3D Origami Tessellation Suggestions and Other Stuff
Suggestions For Making 2d Tessellations 3d
- Take any flat tiling and see if you have free flaps of paper. When you have free edges take the flaps push up from underneath and push into the center of the flap from the top. Consider the flat tessellation a net for an infinite number of tessellations.
- This does not have to be done symmetrically, but find the pattern so you can repeat it (although randomization can be interesting and is a good thing to play with).
- If you have successive layers then push the paper in or out in varying areas of the free flaps to get a wide variety of different designs.
- To create variation make the pleat depth vary. Instead of folding one layer over fold two. It gives you more potential collapses and variations.
- If you have done Eric Gjerde’s spread hex I have a variation you can fold on this site. Just look for the Labyrinth tutorial. Take any you have made and start playing with variation on with and 3 dimensionality.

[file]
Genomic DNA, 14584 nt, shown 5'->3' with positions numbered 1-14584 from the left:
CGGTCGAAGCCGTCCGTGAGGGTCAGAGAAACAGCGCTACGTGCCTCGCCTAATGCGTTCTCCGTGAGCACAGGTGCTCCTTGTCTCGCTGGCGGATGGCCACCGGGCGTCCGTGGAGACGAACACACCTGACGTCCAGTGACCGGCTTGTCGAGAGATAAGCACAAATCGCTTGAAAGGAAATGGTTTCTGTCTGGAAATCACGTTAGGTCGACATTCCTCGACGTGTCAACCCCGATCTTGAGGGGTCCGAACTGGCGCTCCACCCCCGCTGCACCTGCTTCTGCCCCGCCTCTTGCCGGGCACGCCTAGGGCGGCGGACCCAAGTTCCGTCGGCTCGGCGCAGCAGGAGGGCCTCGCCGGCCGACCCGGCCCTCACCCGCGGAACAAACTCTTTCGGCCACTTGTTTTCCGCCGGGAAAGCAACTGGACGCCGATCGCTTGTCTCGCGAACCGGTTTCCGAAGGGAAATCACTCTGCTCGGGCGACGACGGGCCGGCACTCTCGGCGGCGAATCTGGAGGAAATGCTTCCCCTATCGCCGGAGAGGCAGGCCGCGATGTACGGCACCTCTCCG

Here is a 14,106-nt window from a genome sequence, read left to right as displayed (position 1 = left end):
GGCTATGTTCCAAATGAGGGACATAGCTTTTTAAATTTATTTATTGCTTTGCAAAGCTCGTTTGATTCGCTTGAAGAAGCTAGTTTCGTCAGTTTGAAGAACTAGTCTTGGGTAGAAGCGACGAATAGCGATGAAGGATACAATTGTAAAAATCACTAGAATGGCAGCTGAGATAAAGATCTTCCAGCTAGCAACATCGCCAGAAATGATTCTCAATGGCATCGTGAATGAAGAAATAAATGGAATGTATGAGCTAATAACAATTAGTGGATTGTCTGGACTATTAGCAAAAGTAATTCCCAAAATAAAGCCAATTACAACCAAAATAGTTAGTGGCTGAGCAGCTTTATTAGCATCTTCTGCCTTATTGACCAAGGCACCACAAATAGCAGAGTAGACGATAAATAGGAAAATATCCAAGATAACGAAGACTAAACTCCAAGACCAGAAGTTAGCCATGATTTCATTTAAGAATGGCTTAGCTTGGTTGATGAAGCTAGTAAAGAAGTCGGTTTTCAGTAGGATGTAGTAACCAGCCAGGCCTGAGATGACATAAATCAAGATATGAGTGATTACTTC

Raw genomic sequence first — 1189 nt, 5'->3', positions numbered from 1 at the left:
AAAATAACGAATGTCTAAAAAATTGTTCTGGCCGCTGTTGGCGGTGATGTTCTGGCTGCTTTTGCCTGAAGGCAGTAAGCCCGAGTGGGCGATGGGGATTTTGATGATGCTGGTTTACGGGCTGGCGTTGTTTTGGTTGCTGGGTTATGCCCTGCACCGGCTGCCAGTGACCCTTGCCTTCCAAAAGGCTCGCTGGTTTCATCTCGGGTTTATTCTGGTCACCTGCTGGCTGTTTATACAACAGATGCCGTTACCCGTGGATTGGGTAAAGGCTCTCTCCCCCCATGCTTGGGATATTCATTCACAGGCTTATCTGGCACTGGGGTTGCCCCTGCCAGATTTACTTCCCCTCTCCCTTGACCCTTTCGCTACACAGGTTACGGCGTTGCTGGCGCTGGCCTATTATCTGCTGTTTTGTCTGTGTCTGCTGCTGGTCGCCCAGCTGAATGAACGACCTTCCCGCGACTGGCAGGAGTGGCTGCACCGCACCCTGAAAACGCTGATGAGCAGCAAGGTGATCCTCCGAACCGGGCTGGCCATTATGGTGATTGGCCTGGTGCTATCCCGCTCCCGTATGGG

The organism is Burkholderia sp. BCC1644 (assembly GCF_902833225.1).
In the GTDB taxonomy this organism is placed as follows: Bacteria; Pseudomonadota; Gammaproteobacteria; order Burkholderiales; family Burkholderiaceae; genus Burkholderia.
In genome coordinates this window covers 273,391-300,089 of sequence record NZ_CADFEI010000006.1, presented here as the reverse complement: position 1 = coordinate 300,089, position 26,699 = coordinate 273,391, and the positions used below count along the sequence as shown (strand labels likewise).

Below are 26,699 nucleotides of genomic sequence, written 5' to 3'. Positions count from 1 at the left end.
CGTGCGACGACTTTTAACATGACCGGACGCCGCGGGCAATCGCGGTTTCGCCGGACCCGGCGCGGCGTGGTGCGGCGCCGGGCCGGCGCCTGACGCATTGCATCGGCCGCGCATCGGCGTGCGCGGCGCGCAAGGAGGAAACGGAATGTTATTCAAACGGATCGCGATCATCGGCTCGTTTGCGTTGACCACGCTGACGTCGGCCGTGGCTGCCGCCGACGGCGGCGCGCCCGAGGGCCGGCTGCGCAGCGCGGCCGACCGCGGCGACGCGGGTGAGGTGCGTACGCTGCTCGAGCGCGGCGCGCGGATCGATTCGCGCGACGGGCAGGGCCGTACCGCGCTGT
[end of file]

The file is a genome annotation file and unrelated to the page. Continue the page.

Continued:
- Another technique is to layer grids. First create a tessellation and then overlay another as if the grid was untouched. Generally this gives you extra paper that is constrained that you can play with.
The following two pics show the consequences of successive layering of pushing free edges in and out. The flat tessellation is first
E-mails about predecessors
I always appreciate information about designs and overlaps that people send me. Sometimes I see the connection and at times I do not (as I once received an email with only an attachment of a crane in regards to a tessellation), but it is always interesting to see connections and I always try to post links/info (although sometimes a bit slow).
Deb Pun Discoe sent me an email “…your heart lock reminded me of Alfredo Giunta’s “Angel” as published in an out-of-print “Origami : 30 fold-by-fold projects” compiled by Paulo Mulatinho”
Karen Reed also sent me an e-mail about a potential forerunner to the takeout container “I was just looking at the Florence Temko collection, mounted by Diana Lee’s Origami Resource Center website, and noticed this model:“Desktop Basket by Florence Temko Variation of a traditional model” You can view the picture gallery here http://www.origami-resource-center.com/Temko-B.html .
Thanks to both ladies for the information.
Slightly funny (at least to me) variant of a Valentine’s day bowl. “Cough Up Your Heart”
Trying to make faces from pleats has been interesting. This was playing with a heart bowl I made. Only tried to make a nose and hint at a chin. The chin I took away because it didn’t work.